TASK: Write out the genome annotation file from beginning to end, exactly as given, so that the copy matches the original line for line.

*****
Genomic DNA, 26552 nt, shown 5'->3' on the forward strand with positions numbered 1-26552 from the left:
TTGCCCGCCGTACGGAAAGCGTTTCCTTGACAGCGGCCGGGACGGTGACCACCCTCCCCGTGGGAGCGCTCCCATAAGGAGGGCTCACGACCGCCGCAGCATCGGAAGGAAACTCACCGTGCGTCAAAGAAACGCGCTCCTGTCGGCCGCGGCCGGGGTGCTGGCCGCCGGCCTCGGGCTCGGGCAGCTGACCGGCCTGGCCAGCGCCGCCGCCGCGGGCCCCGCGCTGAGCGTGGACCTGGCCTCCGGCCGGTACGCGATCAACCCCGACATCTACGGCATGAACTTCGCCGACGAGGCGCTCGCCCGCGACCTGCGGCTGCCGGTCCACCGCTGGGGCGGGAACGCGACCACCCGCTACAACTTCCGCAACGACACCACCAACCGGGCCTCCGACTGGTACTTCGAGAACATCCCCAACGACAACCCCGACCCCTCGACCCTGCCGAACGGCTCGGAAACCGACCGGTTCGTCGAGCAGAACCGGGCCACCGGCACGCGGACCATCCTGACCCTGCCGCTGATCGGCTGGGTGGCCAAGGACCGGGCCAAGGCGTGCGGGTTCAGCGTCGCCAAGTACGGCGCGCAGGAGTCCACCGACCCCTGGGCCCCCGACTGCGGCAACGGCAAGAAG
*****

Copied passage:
Genomic DNA, 26552 nt, shown 5'->3' on the forward strand with positions numbered 1-26552 from the left:
TTGCCCGCCGTACGGAAAGCGTTTCCTTGACAGCGGCCGGGACGGTGACCACCCTCCCCGTGGGAGCGCTCCCATAAGGAGGGCTCACGACCGCCGCAGCATCGGAAGGAAACTCACCGTGCGTCAAAGAAACGCGCTCCTGTCGGCCGCGGCCGGGGTGCTGGCCGCCGGCCTCGGGCTCGGGCAGCTGACCGGCCTGGCCAGCGCCGCCGCCGCGGGCCCCGCGCTGAGCGTGGACCTGGCCTCCGGCCGGTACGCGATCAACCCCGACATCTACGGCATGAACTTCGCCGACGAGGCGCTCGCCCGCGACCTGCGGCTGCCGGTCCACCGCTGGGGCGGGAACGCGACCACCCGCTACAACTTCCGCAACGACACCACCAACCGGGCCTCCGACTGGTACTTCGAGAACATCCCCAACGACAACCCCGACCCCTCGACCCTGCCGAACGGCTCGGAAACCGACCGGTTCGTCGAGCAGAACCGGGCCACCGGCACGCGGACCATCCTGACCCTGCCGCTGATCGGCTGGGTGGCCAAGGACCGGGCCAAGGCGTGCGGGTTCAGCGTCGCCAAGTACGGCGCGCAGGAGTCCACCGACCCCTGGGCCCCCGACTGCGGCAACGGCAAGAAG